Lantana

Lantana is another easy-to-grow plant that hummingbirds love. It may grow as tall as 5 or 6 feet and as broad as 8 feet, so be sure to give it some space.  It’s available in a wide variety of colors, but the most prevalent are combinations of red, pink, orange, and yellow, or blue and white.

A Lantana that we planted on the side of the house thrives despite receiving little care from us year after year. It’s alive and well year after year since it’s a perennial.

If you’re trying to establish a landscape from scratch as we did, we highly recommend Lantana. The plants need minimal maintenance and care while yielding a high animal population.

A dense flower bed filled with many light purple blossoms with dark purple centers.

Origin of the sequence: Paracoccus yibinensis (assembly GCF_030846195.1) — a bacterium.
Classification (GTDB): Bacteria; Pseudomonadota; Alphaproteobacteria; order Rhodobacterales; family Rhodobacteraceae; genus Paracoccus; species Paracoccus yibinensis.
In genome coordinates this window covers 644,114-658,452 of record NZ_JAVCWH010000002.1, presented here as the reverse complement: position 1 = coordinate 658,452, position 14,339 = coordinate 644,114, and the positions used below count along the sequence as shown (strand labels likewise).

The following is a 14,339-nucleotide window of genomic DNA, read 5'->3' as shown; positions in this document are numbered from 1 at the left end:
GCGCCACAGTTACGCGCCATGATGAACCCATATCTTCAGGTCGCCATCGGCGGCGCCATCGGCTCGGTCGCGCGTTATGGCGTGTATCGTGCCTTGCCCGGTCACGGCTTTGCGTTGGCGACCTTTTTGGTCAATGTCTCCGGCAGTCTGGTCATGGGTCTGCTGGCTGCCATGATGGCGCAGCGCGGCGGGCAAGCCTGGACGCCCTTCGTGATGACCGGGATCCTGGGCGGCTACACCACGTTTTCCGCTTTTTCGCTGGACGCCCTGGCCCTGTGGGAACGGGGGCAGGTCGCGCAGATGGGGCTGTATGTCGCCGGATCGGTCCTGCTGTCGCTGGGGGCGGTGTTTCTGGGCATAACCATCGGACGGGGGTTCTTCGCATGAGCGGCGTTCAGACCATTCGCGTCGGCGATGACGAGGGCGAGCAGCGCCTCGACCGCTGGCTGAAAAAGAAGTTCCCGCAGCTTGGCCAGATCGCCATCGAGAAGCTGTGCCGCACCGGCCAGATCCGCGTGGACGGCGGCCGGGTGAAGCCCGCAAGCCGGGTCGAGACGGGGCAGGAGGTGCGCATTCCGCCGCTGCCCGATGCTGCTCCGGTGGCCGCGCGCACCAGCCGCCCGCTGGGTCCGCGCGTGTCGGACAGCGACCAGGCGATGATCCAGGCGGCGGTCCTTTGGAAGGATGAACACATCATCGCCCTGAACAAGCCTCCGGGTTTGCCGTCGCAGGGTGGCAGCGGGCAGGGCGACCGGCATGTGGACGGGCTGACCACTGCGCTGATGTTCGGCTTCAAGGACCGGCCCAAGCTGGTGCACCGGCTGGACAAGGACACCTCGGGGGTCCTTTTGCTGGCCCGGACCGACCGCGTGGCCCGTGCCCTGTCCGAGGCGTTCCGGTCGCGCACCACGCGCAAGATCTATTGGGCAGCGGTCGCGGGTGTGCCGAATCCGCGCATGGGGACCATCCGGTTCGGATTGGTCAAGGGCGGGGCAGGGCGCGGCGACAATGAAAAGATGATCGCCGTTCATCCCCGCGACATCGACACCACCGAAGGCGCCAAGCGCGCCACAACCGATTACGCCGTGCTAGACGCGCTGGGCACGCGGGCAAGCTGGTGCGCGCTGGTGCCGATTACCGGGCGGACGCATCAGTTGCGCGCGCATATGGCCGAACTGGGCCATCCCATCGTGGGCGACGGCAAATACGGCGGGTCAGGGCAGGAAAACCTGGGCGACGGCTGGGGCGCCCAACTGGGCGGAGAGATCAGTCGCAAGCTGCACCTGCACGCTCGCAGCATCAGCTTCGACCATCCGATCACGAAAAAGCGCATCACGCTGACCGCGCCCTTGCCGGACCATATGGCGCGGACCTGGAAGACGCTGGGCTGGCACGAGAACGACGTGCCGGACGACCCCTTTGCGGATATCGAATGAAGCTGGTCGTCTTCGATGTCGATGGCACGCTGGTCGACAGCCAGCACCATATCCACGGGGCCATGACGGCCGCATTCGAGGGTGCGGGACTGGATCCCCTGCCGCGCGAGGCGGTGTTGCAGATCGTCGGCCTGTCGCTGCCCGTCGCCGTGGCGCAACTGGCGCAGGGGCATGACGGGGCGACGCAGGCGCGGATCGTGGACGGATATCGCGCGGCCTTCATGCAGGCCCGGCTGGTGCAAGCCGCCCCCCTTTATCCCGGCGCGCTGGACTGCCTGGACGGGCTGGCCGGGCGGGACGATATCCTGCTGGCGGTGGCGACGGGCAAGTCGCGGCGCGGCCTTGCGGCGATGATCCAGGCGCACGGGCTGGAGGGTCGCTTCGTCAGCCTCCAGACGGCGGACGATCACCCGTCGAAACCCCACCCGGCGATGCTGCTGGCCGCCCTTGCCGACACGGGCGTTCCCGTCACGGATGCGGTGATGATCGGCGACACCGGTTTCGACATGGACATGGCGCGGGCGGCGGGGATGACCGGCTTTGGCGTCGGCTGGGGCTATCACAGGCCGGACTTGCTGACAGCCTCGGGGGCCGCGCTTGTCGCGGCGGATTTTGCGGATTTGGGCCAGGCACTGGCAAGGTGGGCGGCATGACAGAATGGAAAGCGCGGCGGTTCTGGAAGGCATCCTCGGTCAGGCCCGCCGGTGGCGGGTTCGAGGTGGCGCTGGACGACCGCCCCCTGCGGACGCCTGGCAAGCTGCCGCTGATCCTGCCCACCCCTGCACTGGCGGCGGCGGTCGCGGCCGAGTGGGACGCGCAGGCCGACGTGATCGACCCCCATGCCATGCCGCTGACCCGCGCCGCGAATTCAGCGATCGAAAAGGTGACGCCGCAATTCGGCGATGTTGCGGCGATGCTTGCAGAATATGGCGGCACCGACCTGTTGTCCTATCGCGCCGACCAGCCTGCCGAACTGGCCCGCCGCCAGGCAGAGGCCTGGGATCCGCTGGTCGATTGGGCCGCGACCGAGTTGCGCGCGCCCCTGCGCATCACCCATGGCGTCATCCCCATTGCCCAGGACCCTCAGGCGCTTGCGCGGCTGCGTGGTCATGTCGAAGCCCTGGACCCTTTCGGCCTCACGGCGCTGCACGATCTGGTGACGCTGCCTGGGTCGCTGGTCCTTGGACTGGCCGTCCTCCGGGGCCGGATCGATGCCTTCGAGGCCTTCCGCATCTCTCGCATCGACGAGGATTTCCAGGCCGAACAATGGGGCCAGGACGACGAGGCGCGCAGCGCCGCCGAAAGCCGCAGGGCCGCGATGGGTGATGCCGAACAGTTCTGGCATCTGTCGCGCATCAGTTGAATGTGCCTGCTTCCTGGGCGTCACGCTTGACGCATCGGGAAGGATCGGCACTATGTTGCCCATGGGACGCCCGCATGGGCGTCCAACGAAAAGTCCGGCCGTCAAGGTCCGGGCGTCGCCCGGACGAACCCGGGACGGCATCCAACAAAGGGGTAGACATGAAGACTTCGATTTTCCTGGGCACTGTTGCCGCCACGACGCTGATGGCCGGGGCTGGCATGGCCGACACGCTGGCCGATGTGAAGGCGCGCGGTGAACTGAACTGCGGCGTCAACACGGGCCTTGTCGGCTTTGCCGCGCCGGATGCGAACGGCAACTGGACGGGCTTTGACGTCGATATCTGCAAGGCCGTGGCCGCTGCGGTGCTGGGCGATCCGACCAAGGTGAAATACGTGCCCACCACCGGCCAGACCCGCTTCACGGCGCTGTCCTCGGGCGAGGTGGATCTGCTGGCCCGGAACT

Phlox

There are many different kinds of phlox, and they come in almost every color you can imagine. You may expect these lovely plants to flower sometime between midsummer and late autumn.

These perennials will attract butterflies and hummingbirds to your yard. There are both low-growing kinds that form a carpet of flowers on the ground and towering types that may reach heights of two feet or more.

They flower so profusely that you may even use cuttings to decorate your home. However, phlox are not immune to deer, so it’s best to plant them in a somewhat shaded area behind a fence.

 

Conclusion

Butterfly and hummingbird attractions like Russian sage, bee balm, and sunflowers may continue to draw visitors even beyond summer’s end and even after the first frost.

For the benefit of migrating insects and birds, it’s best to keep flowers flowering as long as possible into the autumn. The hundreds of monarch butterflies and hummingbirds that go south for the winter still need reliable nectar supplies.

Some hummingbirds and monarch butterflies begin their migration south as early as late July, but you may still see many of them in your garden as late as November.